Geology and Microbiology
Heavy Metals, Human Sewage May Contribute to Killing Coral Reefs
Global warming may not be the only culprit killing the coral reefs. Human sewage and metals from shipyard discharge may be involved in the development and spread of deadly black band disease in corals, say researchers in LAS.
"Black band disease is characterized by a ring-shaped bacterial mat that migrates across a coral colony, leaving dead tissue in its wake," says geologist Bruce Fouke. "Like a rainforest, a coral reef system is a cradle of biodiversity. If we destroy the reefs, we destroy a major portion of the ocean's ability to reproduce."
To better understand the disease, Fouke and his colleagues—microbiologist Abigail Salyers and postdoctoral researchers George Bonheyo and Jorge Frias-Lopez—studied corals off the island of Curacao in the Netherlands Antilles, near the Venezuelan coast. They mapped outbreaks of the disease along the reef and then looked for metals such as aluminum, cadmium, and zinc that are common pollutants from shipyards and oil refineries.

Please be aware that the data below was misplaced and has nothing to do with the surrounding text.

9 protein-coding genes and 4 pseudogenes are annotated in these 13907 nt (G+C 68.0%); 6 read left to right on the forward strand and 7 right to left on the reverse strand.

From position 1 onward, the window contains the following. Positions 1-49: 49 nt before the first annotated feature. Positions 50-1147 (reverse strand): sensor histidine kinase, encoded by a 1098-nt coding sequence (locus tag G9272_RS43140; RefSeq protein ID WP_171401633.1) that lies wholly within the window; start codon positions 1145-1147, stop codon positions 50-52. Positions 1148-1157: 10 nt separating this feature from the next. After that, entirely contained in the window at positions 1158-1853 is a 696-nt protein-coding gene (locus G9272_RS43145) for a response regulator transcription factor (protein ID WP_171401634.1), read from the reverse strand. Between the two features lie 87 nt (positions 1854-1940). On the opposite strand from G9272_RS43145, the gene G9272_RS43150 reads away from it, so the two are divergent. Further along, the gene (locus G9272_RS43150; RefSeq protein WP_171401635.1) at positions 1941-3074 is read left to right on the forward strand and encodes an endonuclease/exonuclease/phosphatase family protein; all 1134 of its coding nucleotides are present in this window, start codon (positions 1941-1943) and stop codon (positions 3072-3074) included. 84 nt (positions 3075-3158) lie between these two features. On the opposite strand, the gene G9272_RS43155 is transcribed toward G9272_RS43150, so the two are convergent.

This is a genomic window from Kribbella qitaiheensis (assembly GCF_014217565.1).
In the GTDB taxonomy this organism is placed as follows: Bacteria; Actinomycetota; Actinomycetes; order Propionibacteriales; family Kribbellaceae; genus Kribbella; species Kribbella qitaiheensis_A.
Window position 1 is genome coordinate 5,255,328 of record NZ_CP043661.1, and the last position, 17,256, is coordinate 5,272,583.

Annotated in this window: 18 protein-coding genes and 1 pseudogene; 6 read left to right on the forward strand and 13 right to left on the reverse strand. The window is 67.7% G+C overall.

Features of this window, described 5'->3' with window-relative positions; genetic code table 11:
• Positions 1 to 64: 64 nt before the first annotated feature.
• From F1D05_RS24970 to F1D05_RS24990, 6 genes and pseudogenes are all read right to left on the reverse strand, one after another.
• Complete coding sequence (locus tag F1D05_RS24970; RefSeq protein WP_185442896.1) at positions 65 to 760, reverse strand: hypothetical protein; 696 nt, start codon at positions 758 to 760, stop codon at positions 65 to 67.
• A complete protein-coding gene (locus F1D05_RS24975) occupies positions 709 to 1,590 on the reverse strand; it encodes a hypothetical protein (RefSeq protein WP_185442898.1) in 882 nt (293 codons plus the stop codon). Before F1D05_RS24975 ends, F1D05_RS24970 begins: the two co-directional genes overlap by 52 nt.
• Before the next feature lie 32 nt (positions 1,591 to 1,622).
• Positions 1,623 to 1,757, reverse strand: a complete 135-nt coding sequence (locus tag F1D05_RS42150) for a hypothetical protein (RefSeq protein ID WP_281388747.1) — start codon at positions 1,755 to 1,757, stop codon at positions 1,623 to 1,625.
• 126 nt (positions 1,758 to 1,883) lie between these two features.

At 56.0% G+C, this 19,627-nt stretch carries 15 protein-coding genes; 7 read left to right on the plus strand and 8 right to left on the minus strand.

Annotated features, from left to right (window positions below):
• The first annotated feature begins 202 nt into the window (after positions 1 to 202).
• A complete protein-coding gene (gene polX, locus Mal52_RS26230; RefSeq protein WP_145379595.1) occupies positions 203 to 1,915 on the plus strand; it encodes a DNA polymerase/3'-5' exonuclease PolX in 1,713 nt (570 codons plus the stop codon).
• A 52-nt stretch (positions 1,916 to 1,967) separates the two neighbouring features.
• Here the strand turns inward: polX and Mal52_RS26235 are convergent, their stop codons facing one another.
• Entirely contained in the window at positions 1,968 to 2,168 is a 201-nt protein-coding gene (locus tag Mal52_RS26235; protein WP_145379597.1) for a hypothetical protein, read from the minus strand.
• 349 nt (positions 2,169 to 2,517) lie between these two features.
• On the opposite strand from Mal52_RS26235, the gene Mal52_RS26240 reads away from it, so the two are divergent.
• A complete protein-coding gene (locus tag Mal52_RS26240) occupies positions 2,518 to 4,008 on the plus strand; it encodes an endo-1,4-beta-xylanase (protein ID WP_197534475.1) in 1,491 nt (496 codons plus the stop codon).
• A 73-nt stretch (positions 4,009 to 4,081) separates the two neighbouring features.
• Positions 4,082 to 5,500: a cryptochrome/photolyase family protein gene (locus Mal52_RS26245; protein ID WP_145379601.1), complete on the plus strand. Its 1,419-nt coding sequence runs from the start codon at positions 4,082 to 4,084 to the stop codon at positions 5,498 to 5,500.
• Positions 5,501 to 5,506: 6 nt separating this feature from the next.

They discovered that the highest number of infected corals, as well as the highest concentration of dissolved metals, occurred near the city of St. Annabaai, which has a major harbor and a large oil refinery. This suggests that diseased coral may be experiencing increased environmental stress due to pollution, which in turn decreases the coral's resistance to bacterial infection.
Healthy corals contain a natural population of bacteria within a mucus-rich biofilm that provides protection from light, exposure, and sedimentation, Fouke says. "Environmental stresses cause corals to secrete more of this mucus to coat their outer tissues. This leads to elevated levels of natural microbial populations as well as the introduction of new, potentially harmful bacterial populations." Among the organisms the researchers found inhabiting the black band biomat were Arcobacter and Campylobacter, which are human pathogens and could be a direct link to raw sewage.